Personal and professional development: the final leg of our five-part core leadership skills journey. The other fundamental components of leadership – self-awareness, developing relationships, and effective communication, have paved the way for this last critical piece of the puzzle.
When done consistently, personal and professional development efforts boost the other three leadership skills, and help you become your most productive and effective self in the process.
I’m lightening up this final article in sharing what I do in my own life to continuously grow myself – hopefully you’ll find an idea or two that you take into your own life!
I define personal development as activities that build your all-around life skills (emotional intelligence, communication, grit, etc.). Professional development is more content-based and specific – it helps us perform better in our jobs and career.
And now, here’s a key connection that needs to be made…
How personal and professional development fits into the leadership picture
Let’s go back one more time to John C. Maxwell’s book, The 5 Levels of Leadership. We’ve talked about Level 1 (“by position”) and Level 2 (“by permission”) leaders and their basic approaches to influencing others. Level 3 leaders operate through their productivity – they inspire others based on what they’ve done in the past and what they do presently for their teams and followers.
Level 3 leaders are sometimes experts in their field of work, but are often just really hard-working, skilled performers.
How did we jump from personal development to productivity? Here’s the link: the value that you’re able to produce in the world is directly tied to your overall mindset, skills and habits. And all three of these areas are built through deliberate development efforts.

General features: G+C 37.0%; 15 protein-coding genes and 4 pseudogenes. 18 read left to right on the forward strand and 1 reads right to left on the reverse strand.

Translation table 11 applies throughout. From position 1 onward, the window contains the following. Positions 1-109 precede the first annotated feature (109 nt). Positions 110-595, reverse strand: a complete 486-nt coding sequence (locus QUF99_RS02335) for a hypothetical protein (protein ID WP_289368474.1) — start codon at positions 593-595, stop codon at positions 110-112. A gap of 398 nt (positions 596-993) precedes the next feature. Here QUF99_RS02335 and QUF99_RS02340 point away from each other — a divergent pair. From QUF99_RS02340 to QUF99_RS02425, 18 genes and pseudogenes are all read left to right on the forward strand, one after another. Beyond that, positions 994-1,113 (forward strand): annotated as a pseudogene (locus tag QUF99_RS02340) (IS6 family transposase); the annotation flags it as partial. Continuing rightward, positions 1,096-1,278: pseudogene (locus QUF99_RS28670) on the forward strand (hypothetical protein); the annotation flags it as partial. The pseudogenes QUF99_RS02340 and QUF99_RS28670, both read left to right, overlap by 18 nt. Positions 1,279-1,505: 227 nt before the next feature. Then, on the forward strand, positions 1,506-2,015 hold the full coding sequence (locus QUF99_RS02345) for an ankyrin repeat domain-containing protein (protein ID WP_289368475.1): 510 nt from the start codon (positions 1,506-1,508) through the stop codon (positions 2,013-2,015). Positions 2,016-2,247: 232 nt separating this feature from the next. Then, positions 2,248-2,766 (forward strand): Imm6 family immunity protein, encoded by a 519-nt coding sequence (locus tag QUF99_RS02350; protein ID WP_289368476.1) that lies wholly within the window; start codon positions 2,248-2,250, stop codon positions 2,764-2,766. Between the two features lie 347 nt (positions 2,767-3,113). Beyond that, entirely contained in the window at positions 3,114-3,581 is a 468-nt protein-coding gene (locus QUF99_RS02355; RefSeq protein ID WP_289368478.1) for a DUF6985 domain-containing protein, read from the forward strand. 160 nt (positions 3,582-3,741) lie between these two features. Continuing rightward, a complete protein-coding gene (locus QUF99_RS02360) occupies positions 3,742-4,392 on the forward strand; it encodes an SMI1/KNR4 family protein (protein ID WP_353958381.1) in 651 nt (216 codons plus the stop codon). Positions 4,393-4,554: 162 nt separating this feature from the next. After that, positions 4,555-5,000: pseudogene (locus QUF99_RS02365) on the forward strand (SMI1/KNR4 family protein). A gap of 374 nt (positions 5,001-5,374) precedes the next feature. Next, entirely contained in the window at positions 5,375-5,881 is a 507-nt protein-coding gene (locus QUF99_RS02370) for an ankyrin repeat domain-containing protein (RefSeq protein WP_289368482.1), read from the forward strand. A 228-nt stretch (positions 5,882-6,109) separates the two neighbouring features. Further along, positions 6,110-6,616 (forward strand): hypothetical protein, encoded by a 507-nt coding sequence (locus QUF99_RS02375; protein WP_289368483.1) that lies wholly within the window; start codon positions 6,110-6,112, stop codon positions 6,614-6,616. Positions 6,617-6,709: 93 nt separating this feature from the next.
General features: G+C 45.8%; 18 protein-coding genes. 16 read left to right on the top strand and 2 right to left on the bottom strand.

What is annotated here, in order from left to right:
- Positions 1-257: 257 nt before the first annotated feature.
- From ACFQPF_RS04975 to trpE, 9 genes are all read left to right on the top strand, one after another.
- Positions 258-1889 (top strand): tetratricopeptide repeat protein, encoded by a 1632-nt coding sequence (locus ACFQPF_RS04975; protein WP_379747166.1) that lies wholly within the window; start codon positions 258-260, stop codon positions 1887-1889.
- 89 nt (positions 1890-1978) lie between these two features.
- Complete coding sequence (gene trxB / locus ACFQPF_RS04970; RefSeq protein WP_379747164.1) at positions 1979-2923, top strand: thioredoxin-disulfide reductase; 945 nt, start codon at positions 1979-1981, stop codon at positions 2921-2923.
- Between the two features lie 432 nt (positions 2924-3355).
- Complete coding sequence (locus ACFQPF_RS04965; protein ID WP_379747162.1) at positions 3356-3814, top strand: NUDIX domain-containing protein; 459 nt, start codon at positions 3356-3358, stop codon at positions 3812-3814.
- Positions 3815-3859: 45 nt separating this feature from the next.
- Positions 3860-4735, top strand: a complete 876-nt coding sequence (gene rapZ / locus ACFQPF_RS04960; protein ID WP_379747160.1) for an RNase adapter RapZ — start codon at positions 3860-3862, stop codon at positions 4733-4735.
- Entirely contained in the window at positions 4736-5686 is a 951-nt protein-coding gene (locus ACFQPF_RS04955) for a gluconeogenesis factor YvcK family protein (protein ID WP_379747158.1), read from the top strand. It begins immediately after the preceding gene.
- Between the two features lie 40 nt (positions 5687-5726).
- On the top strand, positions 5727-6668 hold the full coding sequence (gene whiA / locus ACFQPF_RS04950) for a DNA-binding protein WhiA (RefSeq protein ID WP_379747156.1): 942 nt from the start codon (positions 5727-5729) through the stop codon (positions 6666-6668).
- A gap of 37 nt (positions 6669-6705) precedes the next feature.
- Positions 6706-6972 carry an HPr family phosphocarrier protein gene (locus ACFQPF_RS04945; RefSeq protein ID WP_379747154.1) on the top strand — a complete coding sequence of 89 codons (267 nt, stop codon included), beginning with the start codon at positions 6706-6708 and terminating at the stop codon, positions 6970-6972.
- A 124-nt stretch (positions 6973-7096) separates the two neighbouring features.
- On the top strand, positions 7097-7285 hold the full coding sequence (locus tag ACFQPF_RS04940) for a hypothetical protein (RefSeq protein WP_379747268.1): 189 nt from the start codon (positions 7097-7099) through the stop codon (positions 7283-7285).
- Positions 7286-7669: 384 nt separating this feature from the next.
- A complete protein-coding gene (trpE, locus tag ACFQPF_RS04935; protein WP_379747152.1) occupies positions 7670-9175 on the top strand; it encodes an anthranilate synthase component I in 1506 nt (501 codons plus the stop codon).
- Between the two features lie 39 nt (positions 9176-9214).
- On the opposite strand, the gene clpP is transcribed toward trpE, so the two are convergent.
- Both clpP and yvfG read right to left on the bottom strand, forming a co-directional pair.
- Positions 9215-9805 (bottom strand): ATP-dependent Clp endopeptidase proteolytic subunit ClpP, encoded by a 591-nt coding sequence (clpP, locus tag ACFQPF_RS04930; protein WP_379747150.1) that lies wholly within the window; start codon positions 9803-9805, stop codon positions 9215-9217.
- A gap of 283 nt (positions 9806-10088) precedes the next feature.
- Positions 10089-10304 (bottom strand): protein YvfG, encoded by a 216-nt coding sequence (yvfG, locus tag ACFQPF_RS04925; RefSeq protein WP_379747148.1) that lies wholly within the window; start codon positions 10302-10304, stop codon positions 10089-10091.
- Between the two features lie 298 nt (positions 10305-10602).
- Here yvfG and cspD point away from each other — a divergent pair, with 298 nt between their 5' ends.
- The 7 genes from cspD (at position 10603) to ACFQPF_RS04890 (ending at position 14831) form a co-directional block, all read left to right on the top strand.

When you consciously invest in sharpening your mindset, honing the skills related to your craft, and regularly put in the work needed to create a product worth appreciating, you grow more than just yourself. You grow the trust that your followers have in you as well as the respect they hold for you."The value that you're able to produce in the world is directly tied to your overall mindset, skills and habits. " Click To Tweet
How I develop myself
Let’s keep the focus on these three key elements: mindset, skills and habits. Here’s a look at how I address all three of them in my life.
Building a leadership mindset
Off the top of my head, there are two main ways I work on thinking like a leader.
Learn from other leaders
And they do not necessarily have to be working my field of work. A great leader in one field has all of the required qualities needed to lead in another field, minus the content knowledge. Their levels of self-awareness, interpersonal skills and communication are all very high and can be modeled by anyone who’s paying close enough attention.
I love to watch there people’s Youtube videos, listen to their podcasts, read their blog posts, and follow them on social media. Some leaders I’m focusing my attention on these days are Chris Do, Amy Porterfield, Pat Flynn, Jonathan Stark, Gary Vaynerchuk, and Seth Godin.
Look for and capitalize on the leadership opportunities in my own life
Literally every single day, there are moments that present themselves in which I can act as a leader and positively influence others. It’s all about being “tuned-in” to those chances and seeing them as ways to grow.
Every positive or negative event that occurs is something that I can reflect on and examine how I showed up in that situation. This build self-awareness.